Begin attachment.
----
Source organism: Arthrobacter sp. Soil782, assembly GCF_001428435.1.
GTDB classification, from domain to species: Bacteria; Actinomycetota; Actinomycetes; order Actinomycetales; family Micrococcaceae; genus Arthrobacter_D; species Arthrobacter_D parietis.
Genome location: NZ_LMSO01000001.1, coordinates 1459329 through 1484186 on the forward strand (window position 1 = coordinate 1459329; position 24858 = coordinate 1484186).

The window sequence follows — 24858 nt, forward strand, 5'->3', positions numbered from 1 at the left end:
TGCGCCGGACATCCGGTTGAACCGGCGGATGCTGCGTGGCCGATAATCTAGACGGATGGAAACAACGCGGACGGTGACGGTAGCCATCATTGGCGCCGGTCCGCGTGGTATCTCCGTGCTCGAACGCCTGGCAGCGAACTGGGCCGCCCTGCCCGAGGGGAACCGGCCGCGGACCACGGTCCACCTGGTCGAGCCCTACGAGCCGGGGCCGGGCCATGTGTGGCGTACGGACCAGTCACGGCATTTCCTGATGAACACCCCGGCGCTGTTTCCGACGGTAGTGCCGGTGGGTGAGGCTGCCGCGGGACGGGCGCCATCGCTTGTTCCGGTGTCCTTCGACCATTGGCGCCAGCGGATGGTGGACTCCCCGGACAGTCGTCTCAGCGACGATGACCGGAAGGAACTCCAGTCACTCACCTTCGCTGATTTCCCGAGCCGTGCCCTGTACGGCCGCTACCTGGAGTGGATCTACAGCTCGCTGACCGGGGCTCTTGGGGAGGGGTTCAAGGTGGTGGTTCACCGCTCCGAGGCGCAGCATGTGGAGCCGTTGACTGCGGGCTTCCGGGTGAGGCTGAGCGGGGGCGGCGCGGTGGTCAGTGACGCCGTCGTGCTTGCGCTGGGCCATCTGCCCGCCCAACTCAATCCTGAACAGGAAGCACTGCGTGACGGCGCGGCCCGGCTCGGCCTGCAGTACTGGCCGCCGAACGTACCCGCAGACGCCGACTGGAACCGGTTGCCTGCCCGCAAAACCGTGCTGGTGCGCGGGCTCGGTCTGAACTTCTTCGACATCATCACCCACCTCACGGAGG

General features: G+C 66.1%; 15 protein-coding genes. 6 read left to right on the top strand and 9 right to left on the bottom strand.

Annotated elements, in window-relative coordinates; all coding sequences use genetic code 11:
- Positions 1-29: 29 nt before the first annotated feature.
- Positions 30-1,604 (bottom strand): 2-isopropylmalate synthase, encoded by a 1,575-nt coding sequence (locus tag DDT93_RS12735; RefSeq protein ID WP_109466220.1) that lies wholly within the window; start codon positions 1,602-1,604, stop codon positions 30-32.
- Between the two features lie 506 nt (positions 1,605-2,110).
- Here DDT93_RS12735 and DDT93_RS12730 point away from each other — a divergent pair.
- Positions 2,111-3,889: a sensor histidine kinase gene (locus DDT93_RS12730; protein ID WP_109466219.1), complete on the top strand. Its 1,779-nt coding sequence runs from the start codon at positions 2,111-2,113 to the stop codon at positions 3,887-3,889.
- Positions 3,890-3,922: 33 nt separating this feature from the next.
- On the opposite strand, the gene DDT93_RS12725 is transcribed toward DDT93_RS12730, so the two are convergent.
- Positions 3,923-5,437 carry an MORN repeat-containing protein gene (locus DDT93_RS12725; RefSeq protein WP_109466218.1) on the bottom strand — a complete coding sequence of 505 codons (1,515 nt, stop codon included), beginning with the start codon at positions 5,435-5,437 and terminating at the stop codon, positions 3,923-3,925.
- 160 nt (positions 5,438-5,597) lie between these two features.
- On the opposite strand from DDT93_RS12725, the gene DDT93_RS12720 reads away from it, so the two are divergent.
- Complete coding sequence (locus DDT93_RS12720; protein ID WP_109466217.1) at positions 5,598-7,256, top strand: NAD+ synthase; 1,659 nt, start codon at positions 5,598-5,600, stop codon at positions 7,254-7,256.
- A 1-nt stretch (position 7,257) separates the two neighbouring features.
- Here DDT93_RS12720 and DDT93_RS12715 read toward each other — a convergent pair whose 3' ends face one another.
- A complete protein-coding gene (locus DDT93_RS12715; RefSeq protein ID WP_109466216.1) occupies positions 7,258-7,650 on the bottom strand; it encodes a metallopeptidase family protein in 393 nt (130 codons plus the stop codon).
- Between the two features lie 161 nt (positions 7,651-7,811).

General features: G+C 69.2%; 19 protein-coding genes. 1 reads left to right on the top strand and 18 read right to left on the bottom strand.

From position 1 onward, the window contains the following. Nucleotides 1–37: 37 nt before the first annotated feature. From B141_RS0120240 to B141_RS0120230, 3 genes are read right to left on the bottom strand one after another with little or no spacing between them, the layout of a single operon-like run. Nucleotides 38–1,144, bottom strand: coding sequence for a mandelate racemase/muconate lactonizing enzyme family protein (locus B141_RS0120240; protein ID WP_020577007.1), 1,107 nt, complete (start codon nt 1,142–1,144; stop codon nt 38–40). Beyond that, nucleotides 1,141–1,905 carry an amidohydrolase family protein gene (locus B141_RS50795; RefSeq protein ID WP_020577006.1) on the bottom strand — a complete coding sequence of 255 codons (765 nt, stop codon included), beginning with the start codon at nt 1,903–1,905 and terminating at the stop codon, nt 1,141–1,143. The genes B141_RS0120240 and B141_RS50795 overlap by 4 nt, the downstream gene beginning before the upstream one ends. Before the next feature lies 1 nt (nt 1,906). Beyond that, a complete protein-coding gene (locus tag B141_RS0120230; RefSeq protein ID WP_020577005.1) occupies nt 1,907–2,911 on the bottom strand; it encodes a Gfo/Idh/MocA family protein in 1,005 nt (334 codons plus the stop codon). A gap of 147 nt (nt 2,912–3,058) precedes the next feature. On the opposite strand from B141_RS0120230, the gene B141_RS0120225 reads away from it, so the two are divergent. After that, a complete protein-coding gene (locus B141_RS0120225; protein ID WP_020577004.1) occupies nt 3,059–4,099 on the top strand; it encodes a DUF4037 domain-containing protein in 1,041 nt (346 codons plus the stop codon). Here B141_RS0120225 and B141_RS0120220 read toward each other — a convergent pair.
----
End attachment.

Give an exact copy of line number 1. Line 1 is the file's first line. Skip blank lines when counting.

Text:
Source organism: Arthrobacter sp. Soil782, assembly GCF_001428435.1.